The flag of Austria, featuring almost identical stripes and colors to the flag of Lebanon.

Austria’s flag consists of horizontal stripes of red and white, a color scheme also present in the flag of Lebanon. Although the meanings of the colors differ between the two countries, the red and white combination is a common point of visual similarity.

Austria’s flag, one of the oldest national flags in the world, predominantly focuses on historical and traditional significance, while Lebanon’s incorporates more modern symbolism.


The flag of Latvia, resembling the flag of Lebanon
The flag of Latvia, resembling the flag of Lebanon, although it carries its own set of traditions and meanings.

Latvia’s flag also features horizontal stripes, but in this case, it’s carmine red and white. The proportions and shades differ from Lebanon’s flag, yet the arrangement of the colors strikes a similar note.

Like Lebanon, Latvia’s flag colors hold a rich cultural and historical significance specific to the country, making each flag unique despite the visual resemblance.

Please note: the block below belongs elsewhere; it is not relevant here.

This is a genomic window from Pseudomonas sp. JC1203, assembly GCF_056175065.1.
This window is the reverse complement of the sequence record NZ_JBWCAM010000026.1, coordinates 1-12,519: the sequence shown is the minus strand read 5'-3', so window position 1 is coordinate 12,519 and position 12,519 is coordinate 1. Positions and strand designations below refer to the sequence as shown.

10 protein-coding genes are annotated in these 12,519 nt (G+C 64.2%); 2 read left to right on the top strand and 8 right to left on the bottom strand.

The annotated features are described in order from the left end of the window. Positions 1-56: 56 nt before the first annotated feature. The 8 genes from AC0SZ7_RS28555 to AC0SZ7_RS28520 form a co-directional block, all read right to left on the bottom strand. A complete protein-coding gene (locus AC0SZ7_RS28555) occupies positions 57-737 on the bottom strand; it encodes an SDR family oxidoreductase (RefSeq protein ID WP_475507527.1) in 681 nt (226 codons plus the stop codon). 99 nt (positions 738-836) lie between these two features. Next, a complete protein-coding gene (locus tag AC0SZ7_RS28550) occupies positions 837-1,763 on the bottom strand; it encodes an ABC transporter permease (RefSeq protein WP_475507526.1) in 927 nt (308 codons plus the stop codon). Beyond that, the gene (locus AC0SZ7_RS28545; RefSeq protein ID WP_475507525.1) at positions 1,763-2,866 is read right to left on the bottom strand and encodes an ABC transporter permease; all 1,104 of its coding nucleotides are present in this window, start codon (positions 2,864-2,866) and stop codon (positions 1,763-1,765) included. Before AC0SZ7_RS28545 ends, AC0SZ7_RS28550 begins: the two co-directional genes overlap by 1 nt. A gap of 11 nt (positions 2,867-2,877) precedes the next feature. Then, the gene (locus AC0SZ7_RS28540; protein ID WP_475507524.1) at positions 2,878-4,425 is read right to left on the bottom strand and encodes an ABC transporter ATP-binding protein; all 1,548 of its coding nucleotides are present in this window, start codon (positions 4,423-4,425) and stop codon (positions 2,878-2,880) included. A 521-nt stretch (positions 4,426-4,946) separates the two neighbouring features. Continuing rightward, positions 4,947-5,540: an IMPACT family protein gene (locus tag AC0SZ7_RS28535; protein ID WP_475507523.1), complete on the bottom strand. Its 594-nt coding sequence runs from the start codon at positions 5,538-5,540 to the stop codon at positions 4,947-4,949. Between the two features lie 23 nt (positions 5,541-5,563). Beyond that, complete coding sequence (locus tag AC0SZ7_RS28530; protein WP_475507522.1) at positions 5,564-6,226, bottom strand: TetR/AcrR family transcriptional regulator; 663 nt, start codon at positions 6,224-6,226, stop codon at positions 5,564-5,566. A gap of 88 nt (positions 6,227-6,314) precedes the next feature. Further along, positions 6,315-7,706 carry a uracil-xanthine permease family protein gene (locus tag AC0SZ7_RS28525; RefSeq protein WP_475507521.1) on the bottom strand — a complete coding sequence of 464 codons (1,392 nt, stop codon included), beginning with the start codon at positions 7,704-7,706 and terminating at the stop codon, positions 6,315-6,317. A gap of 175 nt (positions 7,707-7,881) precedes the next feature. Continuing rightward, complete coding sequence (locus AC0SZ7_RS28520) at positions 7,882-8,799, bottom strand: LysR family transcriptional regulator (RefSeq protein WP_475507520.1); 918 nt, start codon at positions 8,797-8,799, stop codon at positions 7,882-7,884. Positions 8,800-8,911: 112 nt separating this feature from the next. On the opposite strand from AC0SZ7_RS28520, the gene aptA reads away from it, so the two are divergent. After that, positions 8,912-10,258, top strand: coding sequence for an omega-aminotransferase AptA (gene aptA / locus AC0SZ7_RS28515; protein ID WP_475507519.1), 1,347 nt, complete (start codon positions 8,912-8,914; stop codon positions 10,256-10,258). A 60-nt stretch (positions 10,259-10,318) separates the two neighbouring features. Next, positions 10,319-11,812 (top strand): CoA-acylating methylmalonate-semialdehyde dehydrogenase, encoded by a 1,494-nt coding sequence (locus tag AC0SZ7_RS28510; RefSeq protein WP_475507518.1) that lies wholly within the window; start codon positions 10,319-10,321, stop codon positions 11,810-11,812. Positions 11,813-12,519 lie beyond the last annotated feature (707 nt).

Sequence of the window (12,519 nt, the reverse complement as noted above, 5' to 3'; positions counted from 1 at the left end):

The flag of Peru
The flag of Peru, underscoring the diversity of national symbols and their unique interpretations worldwide.

At first glance, Peru’s flag may not appear strikingly similar to Lebanon’s, but it does share the feature of a central emblem. Peru’s flag consists of vertical stripes of red and white, with a coat of arms at the center when used for state purposes.

While Lebanon’s cedar tree and Peru’s coat of arms serve different symbolic functions, the use of a central emblem surrounded by more straightforward design elements is a commonality between the two.


Lebanon’s flag, rich in meaning and symbolism, holds a unique position among the world’s flags. Its distinctive design elements and colors capture the essence of the nation and resonate with its citizens. It serves both as a reflection of Lebanon’s layered identity and as an emblem of its aspirations for the future.